>get strong though, and unfortunately for the purists, strong trumps good
>on lots of routes.
Well, they're never going to have a chance of getting good if they focus on strength training and a singe route. I have this theory that if you can onsight trad 18 you can climb lots of good stuff but if you can onsight trad 22, you can really climb enough good stuff to keep you entertained for life. From that level, it's also perfectly achievable to redpoint 25. That's not an unrealistic expectation even for those poor unfortunates choosing to live in cities and have full time jobs. But you know that work on your weaknesses theory of training? Greatest gains come from improving the greatest weaknesses? I don't believe strength is most climbers' weakness. It's just the thing everyone thinks to train because it's easy and convenient. When it actually does become your limiting factor (and I can think of a whole 1 climber who probably would benefit from some strength training), then work on strength.
It's also a really easy way to injure yourself. I declined to participate in the fingerboarding and bouldering training regimes of some friends over the autumn. Both of them now have finger injuries. If I'm going to injure myself, i'd rather do it climbing than training.
>>Unless i was super tall any skinny, in which case, the vertical
>>face would probably be easier still.
>Exactly! You don't really need body tension to climb most vertical face
>things. Just be tall, and be able to pull with fingers and push with toes
>on mingers. How floppy are people if they can't pull down and reach on
>vertical blueys stuff without body-waving off the wall?
Ok, so the training regime should really be diet and the rack? You make vertical face climbing sound even more boring than slabs.
TBH I thought it would be a relatively quick question with two or three responses, but this is an interesting discussion either way.
As I said earlier, each to their own. If people want to tick soft sport routes on day trips and spray about it to their friends, what does it matter? If they enjoy that, good for them. So long as they arenít machine gun bolting trad lines, the various facets of climbing can co-exist.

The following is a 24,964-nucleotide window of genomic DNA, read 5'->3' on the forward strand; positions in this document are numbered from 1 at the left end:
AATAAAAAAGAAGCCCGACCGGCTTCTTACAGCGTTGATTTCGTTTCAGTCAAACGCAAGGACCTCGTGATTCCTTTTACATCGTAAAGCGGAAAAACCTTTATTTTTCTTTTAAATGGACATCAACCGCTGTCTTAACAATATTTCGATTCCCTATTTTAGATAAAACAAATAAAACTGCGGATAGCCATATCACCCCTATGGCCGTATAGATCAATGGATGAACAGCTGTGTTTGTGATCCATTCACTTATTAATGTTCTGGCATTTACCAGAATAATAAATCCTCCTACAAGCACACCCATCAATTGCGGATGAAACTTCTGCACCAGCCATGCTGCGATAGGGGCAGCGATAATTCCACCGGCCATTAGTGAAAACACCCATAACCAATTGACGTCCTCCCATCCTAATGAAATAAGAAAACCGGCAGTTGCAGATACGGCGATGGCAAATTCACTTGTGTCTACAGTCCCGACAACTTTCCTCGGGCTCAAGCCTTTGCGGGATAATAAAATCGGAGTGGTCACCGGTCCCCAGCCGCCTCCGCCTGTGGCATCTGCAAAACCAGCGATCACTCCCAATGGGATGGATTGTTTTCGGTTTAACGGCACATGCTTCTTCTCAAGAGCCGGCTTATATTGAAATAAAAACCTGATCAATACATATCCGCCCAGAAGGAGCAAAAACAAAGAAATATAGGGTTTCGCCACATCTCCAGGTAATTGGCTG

On training, Wendy Ė I pretty much agree with you for the most part re: weaknesses core and just getting out on real rock, although I think that for the ambitious weekend-warrior sport climber like myself, finger strength needs to be built and maintained over time. In my experience, Iíve found what WWAS mentioned, that it can be hard to maintain it, and build it, through only climbing.
WWAS Ė I didnít have the pleasure of meeting the Bush family but I really enjoyed Texas. Itís quite a diverse place despite its reputation. Itís cheap living and everything really is bigger Ė Iím having trouble adjusting to living in this shoebox townhouse in Melbourne that is apparently worth the same as an equally located 5 bedroom house with a swimming pool in Houston.
On 12/07/2017 jacksonclimbs wrote:
>Iím having trouble adjusting
>to living in this shoebox townhouse in Melbourne that is apparently worth
>the same as an equally located 5 bedroom house with a swimming pool in
Welcome to that party. A friend is complaining about similar things in Auckland.
I am, I admit, ageing rapidly. Attacking a range of stuff at Arapiles rather than (in the words of the Mentz/Tempest guide) "prancing around on face climbs" is very attractive. The finger tendons are certainly not holding up to the youngster's regime of crimpy shit, and my friends on training regimes are injured too. The jamming is improving, and lots of sweary fun..
Let's face it, even if you are the average onsights-18 climber like me, prancing around on face climbs is boring. Wendy I like the cut of your shortass jib. Training, um, no, just climb.